- Paperback: 256 pages
- Publisher: Oxford University Press; Revised ed. edition (February 9, 1989)
- Language: English
- ISBN-10: 0195056442
- ISBN-13: 978-0195056440
- Product Dimensions: 8 x 0.5 x 5.4 inches
- Shipping Weight: 14.1 ounces (View shipping rates and policies)
- Average Customer Review: 18 customer reviews
- Amazon Best Sellers Rank: #54,830 in Books (See Top 100 in Books)
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The View From Nowhere Revised ed. Edition
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"In writing this remarkable book, Thomas Nagel has succeeded in combining qualities that are rarely found together. Its aims are intellectually ambitious, and their achievement involves the unqualified repudiation of cherished views held by many of Nagel's more or less eminent contemporaries....He engages with precisely those philosophical doubts and anxieties that the reflective nonprofessional may be supposed to feel, and that are often inadequately dealt with by those whose professional business is philosophy."--P. F. Strawson, The New Republic
"Remarkable....All of his discussions are clear and insightful, but some reach a level of originality and illumination that opens genuinely new avenues of philosophical thought....A rare combination of profundity and clarity, along with simplicity of expression. It should be recommended to all those who are bored with or despair about philosophy."--Charles Taylor, Times Literary Supplement
"At a time when so much philosophy is devoted to technical discussion of esoteric questions, Nagel has written an original book, accessible to any educated reader, on some of the largest questions about our knowledge of the world and our place in it....Those who read it will be made to question many of their deepest beliefs, to consider new possibilities, and as a result to become more intellectually awake."--Jonathan Glover, The New York Review of Books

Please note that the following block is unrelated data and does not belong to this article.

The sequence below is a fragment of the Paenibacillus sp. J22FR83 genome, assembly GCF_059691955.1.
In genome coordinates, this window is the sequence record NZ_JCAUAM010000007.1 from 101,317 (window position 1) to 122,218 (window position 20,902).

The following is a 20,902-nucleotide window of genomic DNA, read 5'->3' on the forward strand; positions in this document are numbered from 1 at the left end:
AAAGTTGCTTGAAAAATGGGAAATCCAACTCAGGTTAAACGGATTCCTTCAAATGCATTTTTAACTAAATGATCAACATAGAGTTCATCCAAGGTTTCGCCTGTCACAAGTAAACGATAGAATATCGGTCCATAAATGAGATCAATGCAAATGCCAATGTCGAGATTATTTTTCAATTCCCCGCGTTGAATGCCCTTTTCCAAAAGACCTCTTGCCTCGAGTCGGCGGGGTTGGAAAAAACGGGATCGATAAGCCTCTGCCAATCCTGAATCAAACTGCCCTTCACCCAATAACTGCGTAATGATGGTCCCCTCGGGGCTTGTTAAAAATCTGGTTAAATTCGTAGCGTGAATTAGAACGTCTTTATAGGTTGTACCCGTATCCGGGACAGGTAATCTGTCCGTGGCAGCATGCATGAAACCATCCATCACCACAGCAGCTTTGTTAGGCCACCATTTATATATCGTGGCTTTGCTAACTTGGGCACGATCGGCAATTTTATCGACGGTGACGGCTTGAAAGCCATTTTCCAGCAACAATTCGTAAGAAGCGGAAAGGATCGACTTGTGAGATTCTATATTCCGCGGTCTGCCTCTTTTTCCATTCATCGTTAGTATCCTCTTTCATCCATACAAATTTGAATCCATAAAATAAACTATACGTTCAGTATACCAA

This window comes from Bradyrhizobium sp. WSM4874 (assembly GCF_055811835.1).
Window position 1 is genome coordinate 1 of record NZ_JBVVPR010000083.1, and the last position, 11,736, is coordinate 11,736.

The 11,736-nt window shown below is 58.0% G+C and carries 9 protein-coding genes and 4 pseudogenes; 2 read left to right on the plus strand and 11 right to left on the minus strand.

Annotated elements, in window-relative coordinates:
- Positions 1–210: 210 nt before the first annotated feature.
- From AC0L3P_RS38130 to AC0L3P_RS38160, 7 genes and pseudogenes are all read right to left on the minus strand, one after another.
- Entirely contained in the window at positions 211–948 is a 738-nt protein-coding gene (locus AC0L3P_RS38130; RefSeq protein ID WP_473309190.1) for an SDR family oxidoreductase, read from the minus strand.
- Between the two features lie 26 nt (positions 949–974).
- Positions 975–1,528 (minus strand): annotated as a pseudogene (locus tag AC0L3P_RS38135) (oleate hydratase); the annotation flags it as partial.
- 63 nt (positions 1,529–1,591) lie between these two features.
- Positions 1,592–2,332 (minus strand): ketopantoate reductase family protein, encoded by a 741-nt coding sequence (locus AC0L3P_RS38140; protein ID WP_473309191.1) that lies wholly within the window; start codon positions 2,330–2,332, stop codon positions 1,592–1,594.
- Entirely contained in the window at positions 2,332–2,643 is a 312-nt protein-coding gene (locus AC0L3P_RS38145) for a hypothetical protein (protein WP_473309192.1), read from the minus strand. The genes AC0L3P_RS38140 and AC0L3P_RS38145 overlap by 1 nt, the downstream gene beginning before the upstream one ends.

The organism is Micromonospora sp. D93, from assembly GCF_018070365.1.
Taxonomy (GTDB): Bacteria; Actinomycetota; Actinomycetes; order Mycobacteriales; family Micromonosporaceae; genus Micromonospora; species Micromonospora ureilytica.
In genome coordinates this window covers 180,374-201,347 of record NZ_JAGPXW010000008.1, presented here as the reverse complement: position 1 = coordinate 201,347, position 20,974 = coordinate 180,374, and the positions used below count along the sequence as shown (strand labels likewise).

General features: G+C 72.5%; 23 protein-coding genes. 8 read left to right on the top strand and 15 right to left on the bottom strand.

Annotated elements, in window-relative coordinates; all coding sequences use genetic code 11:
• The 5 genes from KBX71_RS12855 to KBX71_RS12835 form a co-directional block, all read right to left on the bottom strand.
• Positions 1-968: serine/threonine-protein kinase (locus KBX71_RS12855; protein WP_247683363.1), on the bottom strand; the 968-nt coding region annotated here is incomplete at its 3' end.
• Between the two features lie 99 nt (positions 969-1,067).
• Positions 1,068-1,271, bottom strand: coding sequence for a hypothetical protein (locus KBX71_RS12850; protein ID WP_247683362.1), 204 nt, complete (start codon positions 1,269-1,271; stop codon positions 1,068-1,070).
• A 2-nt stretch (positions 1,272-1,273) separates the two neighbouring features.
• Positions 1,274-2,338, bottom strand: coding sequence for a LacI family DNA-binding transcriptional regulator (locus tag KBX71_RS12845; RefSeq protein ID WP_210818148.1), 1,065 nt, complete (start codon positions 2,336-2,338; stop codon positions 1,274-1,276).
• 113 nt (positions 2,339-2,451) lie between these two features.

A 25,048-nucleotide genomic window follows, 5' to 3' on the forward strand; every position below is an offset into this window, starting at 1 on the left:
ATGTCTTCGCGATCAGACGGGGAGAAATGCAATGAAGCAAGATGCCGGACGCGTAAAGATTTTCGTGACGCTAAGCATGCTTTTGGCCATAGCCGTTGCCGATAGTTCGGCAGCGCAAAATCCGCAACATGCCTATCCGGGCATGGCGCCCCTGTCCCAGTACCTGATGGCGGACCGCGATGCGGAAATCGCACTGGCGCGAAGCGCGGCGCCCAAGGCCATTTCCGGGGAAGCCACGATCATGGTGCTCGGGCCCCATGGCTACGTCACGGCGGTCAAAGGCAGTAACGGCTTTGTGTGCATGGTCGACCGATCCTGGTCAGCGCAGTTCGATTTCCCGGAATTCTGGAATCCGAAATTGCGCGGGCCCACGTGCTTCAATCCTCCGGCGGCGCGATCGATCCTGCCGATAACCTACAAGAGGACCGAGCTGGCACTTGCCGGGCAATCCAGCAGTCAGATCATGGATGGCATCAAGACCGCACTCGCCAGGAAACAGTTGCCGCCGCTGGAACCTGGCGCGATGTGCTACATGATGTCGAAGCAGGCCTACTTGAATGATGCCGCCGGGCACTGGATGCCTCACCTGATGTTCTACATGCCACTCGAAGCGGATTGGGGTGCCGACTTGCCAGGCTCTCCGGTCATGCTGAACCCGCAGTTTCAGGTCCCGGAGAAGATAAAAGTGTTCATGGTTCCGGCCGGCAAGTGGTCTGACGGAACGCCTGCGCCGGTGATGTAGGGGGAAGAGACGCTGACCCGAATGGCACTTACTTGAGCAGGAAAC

"An illuminating book by one of the most provocative philosophers writing today."--Religious Studies Review
"The clarity of [Nagel's] argument and the courage of his convictions are admirable. Highly recommended."--Key Reporter
About the Author
Thomas Nagel is University Professor in the Department of Philosophy and the School of Law at New York University. His books include The Possibility of Altruism, The View from Nowhere, and What Does It All Mean?: A Very Short Introduction to Philosophy. He is a Fellow of the American Academy of Arts and Sciences and a Corresponding Fellow of the British Academy. In 2008, he was awarded the Rolf Schock Prize in Logic and Philosophy and the Balzan Prize in Moral Philosophy.